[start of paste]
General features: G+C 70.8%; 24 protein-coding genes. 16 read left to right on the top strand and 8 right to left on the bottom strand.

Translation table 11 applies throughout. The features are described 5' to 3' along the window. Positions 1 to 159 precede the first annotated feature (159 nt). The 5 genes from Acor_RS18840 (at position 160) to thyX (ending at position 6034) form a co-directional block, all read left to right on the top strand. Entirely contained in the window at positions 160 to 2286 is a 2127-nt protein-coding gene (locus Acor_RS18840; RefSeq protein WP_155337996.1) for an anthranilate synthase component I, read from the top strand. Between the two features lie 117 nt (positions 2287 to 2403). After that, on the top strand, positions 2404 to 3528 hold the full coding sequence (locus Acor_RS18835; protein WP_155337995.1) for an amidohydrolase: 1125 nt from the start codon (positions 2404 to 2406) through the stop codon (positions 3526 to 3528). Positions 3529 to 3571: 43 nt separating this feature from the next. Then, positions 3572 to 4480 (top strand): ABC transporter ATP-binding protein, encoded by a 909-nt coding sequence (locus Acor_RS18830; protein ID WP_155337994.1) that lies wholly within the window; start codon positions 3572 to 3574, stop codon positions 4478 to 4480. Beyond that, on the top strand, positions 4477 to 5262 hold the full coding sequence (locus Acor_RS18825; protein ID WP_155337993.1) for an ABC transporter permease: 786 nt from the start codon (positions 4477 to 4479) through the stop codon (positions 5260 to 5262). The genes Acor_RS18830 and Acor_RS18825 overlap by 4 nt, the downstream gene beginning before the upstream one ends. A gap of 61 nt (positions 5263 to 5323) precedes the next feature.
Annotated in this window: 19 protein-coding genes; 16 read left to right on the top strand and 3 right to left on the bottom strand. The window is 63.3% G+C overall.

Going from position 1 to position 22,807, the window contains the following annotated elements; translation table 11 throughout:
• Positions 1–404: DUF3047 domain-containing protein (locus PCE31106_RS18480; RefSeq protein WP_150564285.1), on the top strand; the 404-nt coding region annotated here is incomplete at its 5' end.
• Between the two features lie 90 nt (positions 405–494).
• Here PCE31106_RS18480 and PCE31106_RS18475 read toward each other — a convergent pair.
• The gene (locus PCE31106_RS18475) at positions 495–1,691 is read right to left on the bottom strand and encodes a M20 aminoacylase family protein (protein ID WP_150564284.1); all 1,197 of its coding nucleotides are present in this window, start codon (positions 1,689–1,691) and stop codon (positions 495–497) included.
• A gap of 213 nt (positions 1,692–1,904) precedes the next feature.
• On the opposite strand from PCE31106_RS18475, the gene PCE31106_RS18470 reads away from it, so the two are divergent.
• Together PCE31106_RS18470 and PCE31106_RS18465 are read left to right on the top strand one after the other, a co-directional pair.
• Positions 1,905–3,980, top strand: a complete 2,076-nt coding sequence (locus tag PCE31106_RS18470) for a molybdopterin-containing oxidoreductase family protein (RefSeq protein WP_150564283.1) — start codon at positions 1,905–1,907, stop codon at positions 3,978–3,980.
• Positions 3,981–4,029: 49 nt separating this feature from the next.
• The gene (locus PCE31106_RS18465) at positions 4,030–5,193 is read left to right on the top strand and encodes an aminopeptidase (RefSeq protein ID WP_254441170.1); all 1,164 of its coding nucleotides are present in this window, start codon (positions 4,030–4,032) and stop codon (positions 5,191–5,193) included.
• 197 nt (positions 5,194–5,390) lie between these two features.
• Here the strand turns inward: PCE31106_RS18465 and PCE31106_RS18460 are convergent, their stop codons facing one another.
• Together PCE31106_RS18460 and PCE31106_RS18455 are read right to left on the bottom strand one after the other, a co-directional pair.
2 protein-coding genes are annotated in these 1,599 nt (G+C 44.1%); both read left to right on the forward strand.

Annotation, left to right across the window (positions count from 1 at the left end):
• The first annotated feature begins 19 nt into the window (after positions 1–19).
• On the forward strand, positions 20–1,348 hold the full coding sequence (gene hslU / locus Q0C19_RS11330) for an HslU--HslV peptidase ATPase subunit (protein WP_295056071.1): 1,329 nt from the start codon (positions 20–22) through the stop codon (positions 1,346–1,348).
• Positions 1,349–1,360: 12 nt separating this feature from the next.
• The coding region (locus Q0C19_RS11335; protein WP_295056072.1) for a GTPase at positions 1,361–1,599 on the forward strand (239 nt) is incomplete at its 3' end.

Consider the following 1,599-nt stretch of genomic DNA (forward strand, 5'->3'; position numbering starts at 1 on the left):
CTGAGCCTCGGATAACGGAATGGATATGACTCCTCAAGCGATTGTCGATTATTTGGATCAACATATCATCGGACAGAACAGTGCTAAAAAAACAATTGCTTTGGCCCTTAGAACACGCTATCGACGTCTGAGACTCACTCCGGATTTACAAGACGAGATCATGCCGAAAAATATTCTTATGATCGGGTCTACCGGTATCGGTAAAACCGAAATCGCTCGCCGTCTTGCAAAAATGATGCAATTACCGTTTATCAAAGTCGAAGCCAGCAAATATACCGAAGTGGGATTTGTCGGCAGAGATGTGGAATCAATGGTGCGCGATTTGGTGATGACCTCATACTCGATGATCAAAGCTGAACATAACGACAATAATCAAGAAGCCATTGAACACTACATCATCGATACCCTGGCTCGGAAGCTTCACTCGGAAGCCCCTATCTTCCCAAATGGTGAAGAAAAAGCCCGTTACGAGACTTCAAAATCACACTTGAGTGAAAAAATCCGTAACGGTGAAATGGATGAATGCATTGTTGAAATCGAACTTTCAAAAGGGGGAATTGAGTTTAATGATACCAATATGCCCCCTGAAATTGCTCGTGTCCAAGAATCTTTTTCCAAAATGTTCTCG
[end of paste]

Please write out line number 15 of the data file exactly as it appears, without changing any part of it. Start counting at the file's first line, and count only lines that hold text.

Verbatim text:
• 197 nt (positions 5,194–5,390) lie between these two features.